Cecily and Jeremy are evacuated to the country with their mother before the London Blitz. They take refuge with their uncle Peregrine in Herron Hall. On the way they adopt an evacuee named May to stay with them for the duration of the war. Fourteen-year-old Jeremy is not happy to be evacuated. He believes he is old enough to contribute to the war and to stay in London with his father. He is angry at being stuck in the country. Twelve-year-old Cecily is a selfish, bossy girl who wants things her way. She wants May to be her pet and follow orders but May has a mind of her own. The girls explore the countryside and discover the ruins of Snow Castle. There are two mysterious boys at the castle who intrigue and frighten the girls by turns. In the evening, Peregrine tells the children the story of a duke who wants to become king and must take care of the two princes in his way.

I really wanted to like this book more than I did. I think one of my issues was the fact that none of the children were really that likeable. Cecily in particular is completely unlikeable. May was the only one that had a decent personality and she wasn’t that developed. I really enjoyed Uncle Peregrine however and really wanted more of him. As an adult reader, I knew immediately who the story Peregrine tells is about. It is clearly meant to be the story of Richard III and the princes in the tower even though they are never identified by name. I liked the story, but didn’t buy the connection to Snow Castle. I guess as long as the truth is unknown any speculation as to the fate of the princes is valid, but I just felt this was a stretch. I didn’t feel like the two boys at the ruins really added anything to the story and the story could have been just as good if not better without them.

04. February 2015 · Comments Off · Categories: Adult Books, Courtney, Graphic Novel, Historical Fiction, Mystery

Kill My Mother by Jules Feiffer, 150 pages, read by Courtney, on 01/06/2015

This is actually a difficult one to write a review of. I enjoyed reading it, but I’m not 100% certain I caught all the nuances. We’ve got multiple time periods, a trio of femme fatales the all kind of look alike, perpetually drunk private investigators, old Hollywood, a whip-smart heroine and her angry-crazy daughter. It begins in the ’30’s and ends up a decade later during WWII. It’s a very involved story and any synopsis I could provide would do a disservice. In fact, there were many points where I wasn’t sure what was even happening. The vibe is distinctly noir and the tale is plenty engaging. I have never read anything by Feiffer before, so I was unfamiliar with his extremely sketchy style of drawing. For me, it was difficult to discern which character was which and what exactly was happening in many of the scenes. Thus, I can’t say that this graphic novel worked all that well for me, though I still enjoyed reading it.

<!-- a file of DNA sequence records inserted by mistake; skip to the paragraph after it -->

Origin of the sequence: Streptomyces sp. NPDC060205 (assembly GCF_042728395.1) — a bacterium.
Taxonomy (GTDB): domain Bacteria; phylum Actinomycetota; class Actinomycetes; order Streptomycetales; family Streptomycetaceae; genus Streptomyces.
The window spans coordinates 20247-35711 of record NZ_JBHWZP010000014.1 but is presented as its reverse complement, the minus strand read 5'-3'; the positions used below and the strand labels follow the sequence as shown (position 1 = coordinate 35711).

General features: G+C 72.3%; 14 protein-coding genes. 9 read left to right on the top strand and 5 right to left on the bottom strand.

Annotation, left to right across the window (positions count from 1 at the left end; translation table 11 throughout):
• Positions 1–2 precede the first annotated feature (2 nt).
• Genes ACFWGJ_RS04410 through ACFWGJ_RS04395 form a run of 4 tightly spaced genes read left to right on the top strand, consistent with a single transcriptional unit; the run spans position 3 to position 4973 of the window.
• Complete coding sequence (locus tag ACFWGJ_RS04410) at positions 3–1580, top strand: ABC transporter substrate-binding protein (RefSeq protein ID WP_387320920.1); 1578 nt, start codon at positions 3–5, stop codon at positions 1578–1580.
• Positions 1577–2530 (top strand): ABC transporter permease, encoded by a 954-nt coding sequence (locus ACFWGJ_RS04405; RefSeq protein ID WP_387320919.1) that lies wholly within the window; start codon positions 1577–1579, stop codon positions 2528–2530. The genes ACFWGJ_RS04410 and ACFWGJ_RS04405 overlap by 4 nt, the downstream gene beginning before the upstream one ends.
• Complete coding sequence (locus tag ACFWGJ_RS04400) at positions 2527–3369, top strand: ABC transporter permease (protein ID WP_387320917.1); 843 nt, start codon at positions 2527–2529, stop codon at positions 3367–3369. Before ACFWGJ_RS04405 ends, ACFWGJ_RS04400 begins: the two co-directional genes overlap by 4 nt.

03. February 2015 · Comments Off · Categories: Fiction, Historical Fiction, Literary Fiction, Noelle

We Are All Welcome Here by Elizabeth Berg, 187 pages, read by Noelle, on 01/30/2015

Set in Tupelo Mississippi during the Freedom Summer of 1964, We Are All Welcome Here by acclaimed author Elizabeth Berg chronicles the effects of one mother’s indomitable spirit from the blossoming perspective of her thirteen year old daughter, Diana.
After contracting polio at the age of 22 while pregnant, Diana’s mother, Paige Dunn, becomes the only woman to survive successful childbirth in an iron lung. Abandoned by her husband, paralyzed from the neck down, and dependent on breathing apparatuses and caretakers, Paige exhibits incredible courage and willpower to raise Diana as a single mother.
Although others in their small Mississippi town find their family’s situation pitiable, life is nothing less than full in the Dunn household. Diana is raised in part by Paige’s steadfast caretaker, Peacie, whose caring intentions but sharp remarks are often misunderstood by Diana. The bond between Peacie and the Dunn women drives the storyline into deeper themes of equality and humanity. As events unfold throughout the Freedom Summer of 1964, Diana’s understanding of life is taken beyond the selfish whims of her childhood as she develops a deeper respect for the ideals shared by Peacie and her mother.
Readers can find inspiration in the remarkable strength, love and determination demonstrated by characters throughout the book. In a forward by the author, the reader learns how this book was inspired by the real lives of mother and daughter Pat Raming and Marianne Raming Burke.